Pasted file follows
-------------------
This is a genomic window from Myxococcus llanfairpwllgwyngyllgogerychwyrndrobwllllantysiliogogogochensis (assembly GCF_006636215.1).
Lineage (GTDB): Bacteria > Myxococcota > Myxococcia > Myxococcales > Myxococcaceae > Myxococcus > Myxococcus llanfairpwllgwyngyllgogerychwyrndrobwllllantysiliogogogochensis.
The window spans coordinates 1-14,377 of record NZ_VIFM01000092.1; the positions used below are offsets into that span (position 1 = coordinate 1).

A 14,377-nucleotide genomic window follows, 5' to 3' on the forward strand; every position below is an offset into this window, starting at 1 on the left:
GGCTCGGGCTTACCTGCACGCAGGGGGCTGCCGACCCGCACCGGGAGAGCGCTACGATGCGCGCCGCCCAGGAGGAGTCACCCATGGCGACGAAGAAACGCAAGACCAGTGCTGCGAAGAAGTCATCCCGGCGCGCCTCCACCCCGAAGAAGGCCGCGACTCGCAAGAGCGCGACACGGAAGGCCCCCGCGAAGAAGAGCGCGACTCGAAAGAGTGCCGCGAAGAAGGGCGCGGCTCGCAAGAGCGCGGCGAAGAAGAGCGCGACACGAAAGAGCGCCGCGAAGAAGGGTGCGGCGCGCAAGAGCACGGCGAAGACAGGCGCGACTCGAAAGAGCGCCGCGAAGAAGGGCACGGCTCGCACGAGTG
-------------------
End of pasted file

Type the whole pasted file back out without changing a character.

This is a genomic window from Myxococcus llanfairpwllgwyngyllgogerychwyrndrobwllllantysiliogogogochensis (assembly GCF_006636215.1).
Lineage (GTDB): Bacteria > Myxococcota > Myxococcia > Myxococcales > Myxococcaceae > Myxococcus > Myxococcus llanfairpwllgwyngyllgogerychwyrndrobwllllantysiliogogogochensis.
The window spans coordinates 1-14,377 of record NZ_VIFM01000092.1; the positions used below are offsets into that span (position 1 = coordinate 1).

A 14,377-nucleotide genomic window follows, 5' to 3' on the forward strand; every position below is an offset into this window, starting at 1 on the left:
GGCTCGGGCTTACCTGCACGCAGGGGGCTGCCGACCCGCACCGGGAGAGCGCTACGATGCGCGCCGCCCAGGAGGAGTCACCCATGGCGACGAAGAAACGCAAGACCAGTGCTGCGAAGAAGTCATCCCGGCGCGCCTCCACCCCGAAGAAGGCCGCGACTCGCAAGAGCGCGACACGGAAGGCCCCCGCGAAGAAGAGCGCGACTCGAAAGAGTGCCGCGAAGAAGGGCGCGGCTCGCAAGAGCGCGGCGAAGAAGAGCGCGACACGAAAGAGCGCCGCGAAGAAGGGTGCGGCGCGCAAGAGCACGGCGAAGACAGGCGCGACTCGAAAGAGCGCCGCGAAGAAGGGCACGGCTCGCACGAGTG